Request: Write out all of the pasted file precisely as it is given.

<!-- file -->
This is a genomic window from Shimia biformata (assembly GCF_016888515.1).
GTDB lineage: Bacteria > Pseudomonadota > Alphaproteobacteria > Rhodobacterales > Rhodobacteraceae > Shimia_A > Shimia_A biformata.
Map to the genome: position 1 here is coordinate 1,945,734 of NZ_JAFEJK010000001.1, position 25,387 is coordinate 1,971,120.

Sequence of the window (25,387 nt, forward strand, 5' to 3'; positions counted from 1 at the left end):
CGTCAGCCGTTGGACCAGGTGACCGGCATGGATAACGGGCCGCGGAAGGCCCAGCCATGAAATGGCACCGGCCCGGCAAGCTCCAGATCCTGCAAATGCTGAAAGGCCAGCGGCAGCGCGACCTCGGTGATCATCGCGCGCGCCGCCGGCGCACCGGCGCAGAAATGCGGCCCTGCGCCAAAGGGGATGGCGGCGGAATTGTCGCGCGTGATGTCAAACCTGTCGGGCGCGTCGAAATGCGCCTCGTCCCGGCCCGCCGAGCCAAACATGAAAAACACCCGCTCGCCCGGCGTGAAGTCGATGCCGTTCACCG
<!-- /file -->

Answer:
This is a genomic window from Shimia biformata (assembly GCF_016888515.1).
GTDB lineage: Bacteria > Pseudomonadota > Alphaproteobacteria > Rhodobacterales > Rhodobacteraceae > Shimia_A > Shimia_A biformata.
Map to the genome: position 1 here is coordinate 1,945,734 of NZ_JAFEJK010000001.1, position 25,387 is coordinate 1,971,120.

Sequence of the window (25,387 nt, forward strand, 5' to 3'; positions counted from 1 at the left end):
CGTCAGCCGTTGGACCAGGTGACCGGCATGGATAACGGGCCGCGGAAGGCCCAGCCATGAAATGGCACCGGCCCGGCAAGCTCCAGATCCTGCAAATGCTGAAAGGCCAGCGGCAGCGCGACCTCGGTGATCATCGCGCGCGCCGCCGGCGCACCGGCGCAGAAATGCGGCCCTGCGCCAAAGGGGATGGCGGCGGAATTGTCGCGCGTGATGTCAAACCTGTCGGGCGCGTCGAAATGCGCCTCGTCCCGGCCCGCCGAGCCAAACATGAAAAACACCCGCTCGCCCGGCGTGAAGTCGATGCCGTTCACCG